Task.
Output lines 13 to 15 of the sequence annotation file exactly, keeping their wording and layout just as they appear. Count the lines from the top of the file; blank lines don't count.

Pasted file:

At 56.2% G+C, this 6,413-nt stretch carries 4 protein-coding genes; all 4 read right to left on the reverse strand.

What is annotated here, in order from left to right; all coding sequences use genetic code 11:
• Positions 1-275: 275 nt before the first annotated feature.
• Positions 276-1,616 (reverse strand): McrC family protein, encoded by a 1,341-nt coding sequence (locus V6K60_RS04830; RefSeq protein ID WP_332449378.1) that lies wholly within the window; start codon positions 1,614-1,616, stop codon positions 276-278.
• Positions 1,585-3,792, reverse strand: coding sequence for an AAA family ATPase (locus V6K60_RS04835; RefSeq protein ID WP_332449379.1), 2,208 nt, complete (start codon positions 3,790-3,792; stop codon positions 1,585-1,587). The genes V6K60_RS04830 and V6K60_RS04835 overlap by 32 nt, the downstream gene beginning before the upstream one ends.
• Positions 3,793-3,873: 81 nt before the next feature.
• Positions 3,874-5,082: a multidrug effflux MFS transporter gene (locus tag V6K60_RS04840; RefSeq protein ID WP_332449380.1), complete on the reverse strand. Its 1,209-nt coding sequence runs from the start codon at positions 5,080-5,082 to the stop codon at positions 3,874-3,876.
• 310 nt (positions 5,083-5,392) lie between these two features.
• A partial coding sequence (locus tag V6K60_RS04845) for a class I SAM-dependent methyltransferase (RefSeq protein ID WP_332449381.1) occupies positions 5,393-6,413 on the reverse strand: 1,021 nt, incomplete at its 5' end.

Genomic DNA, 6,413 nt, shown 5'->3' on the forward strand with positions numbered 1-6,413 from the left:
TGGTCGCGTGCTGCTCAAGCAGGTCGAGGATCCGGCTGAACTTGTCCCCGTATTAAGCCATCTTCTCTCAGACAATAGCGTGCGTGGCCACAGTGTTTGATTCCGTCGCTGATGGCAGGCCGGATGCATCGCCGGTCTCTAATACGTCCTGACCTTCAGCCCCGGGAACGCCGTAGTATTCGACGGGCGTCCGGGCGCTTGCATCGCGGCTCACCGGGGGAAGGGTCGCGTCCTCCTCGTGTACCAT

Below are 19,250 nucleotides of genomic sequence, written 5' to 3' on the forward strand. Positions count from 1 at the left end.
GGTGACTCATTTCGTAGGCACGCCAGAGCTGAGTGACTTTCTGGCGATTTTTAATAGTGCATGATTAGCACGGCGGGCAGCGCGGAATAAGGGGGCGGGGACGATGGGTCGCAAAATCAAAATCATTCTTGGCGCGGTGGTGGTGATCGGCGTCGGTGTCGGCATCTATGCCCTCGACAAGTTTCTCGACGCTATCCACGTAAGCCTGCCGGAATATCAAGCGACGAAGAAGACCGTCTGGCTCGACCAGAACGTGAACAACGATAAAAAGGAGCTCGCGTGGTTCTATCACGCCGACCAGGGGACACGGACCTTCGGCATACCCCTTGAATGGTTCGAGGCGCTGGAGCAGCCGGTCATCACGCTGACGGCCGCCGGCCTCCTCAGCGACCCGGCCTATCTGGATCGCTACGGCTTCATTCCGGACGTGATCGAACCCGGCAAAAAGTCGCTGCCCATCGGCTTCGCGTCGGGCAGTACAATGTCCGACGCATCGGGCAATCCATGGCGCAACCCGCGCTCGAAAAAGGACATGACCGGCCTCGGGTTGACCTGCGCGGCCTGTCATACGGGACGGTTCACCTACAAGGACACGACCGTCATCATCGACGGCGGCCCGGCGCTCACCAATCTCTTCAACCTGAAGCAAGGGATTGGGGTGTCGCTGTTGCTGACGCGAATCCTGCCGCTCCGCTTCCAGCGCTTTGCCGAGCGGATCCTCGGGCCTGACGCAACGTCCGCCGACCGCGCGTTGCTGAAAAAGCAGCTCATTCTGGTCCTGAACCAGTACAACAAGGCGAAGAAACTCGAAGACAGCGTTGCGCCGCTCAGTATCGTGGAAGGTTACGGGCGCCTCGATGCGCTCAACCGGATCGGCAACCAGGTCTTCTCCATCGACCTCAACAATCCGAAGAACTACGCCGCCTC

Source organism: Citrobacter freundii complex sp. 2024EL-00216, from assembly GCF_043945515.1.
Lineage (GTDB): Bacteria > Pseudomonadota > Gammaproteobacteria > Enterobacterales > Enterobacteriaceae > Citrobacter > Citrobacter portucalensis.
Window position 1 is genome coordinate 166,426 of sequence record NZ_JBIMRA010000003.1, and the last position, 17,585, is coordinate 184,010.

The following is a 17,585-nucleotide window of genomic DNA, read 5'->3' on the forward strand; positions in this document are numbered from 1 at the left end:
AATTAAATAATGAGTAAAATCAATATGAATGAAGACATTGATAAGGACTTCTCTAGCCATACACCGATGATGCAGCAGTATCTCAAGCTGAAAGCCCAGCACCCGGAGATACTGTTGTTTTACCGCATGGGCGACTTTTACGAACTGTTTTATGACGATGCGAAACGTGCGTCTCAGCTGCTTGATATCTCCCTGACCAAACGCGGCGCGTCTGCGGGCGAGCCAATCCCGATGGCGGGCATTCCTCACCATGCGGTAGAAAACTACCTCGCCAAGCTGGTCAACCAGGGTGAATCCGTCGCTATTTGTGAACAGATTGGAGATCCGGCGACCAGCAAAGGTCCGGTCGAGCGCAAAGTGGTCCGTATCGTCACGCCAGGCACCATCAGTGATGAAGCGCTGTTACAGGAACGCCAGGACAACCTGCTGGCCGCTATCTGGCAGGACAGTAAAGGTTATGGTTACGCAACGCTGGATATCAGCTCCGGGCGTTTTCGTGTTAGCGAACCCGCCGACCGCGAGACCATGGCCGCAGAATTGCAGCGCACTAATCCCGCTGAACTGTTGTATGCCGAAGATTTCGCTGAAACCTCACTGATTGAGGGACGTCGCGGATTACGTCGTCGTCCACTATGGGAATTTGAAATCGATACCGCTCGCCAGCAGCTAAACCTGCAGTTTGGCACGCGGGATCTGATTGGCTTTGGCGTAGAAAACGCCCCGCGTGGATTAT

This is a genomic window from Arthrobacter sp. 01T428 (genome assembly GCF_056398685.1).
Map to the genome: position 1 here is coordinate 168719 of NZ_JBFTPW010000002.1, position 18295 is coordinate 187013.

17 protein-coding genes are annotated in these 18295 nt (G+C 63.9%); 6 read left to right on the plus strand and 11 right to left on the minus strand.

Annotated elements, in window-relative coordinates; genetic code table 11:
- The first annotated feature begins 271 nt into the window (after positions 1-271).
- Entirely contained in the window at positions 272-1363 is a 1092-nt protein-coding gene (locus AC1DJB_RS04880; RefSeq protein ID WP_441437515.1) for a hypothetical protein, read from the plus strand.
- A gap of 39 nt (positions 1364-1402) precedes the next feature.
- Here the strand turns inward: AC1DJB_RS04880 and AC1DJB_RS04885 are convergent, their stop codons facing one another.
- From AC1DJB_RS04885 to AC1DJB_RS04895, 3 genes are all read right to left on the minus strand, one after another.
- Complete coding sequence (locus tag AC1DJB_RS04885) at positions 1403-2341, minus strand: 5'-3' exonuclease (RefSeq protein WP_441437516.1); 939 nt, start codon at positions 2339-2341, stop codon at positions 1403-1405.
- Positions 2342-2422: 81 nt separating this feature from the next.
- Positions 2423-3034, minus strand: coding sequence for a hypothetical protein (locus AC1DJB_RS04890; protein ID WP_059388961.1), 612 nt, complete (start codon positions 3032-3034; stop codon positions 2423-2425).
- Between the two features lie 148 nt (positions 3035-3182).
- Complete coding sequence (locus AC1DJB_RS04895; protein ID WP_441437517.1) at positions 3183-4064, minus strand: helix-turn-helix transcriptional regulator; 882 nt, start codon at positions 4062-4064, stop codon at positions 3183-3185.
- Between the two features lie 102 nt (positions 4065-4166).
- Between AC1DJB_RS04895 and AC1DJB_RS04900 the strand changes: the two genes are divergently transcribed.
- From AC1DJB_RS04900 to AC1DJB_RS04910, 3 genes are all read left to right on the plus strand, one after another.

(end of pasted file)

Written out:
GGTGACTCATTTCGTAGGCACGCCAGAGCTGAGTGACTTTCTGGCGATTTTTAATAGTGCATGATTAGCACGGCGGGCAGCGCGGAATAAGGGGGCGGGGACGATGGGTCGCAAAATCAAAATCATTCTTGGCGCGGTGGTGGTGATCGGCGTCGGTGTCGGCATCTATGCCCTCGACAAGTTTCTCGACGCTATCCACGTAAGCCTGCCGGAATATCAAGCGACGAAGAAGACCGTCTGGCTCGACCAGAACGTGAACAACGATAAAAAGGAGCTCGCGTGGTTCTATCACGCCGACCAGGGGACACGGACCTTCGGCATACCCCTTGAATGGTTCGAGGCGCTGGAGCAGCCGGTCATCACGCTGACGGCCGCCGGCCTCCTCAGCGACCCGGCCTATCTGGATCGCTACGGCTTCATTCCGGACGTGATCGAACCCGGCAAAAAGTCGCTGCCCATCGGCTTCGCGTCGGGCAGTACAATGTCCGACGCATCGGGCAATCCATGGCGCAACCCGCGCTCGAAAAAGGACATGACCGGCCTCGGGTTGACCTGCGCGGCCTGTCATACGGGACGGTTCACCTACAAGGACACGACCGTCATCATCGACGGCGGCCCGGCGCTCACCAATCTCTTCAACCTGAAGCAAGGGATTGGGGTGTCGCTGTTGCTGACGCGAATCCTGCCGCTCCGCTTCCAGCGCTTTGCCGAGCGGATCCTCGGGCCTGACGCAACGTCCGCCGACCGCGCGTTGCTGAAAAAGCAGCTCATTCTGGTCCTGAACCAGTACAACAAGGCGAAGAAACTCGAAGACAGCGTTGCGCCGCTCAGTATCGTGGAAGGTTACGGGCGCCTCGATGCGCTCAACCGGATCGGCAACCAGGTCTTCTCCATCGACCTCAACAATCCGAAGAACTACGCCGCCTC

Source organism: Citrobacter freundii complex sp. 2024EL-00216, from assembly GCF_043945515.1.
Lineage (GTDB): Bacteria > Pseudomonadota > Gammaproteobacteria > Enterobacterales > Enterobacteriaceae > Citrobacter > Citrobacter portucalensis.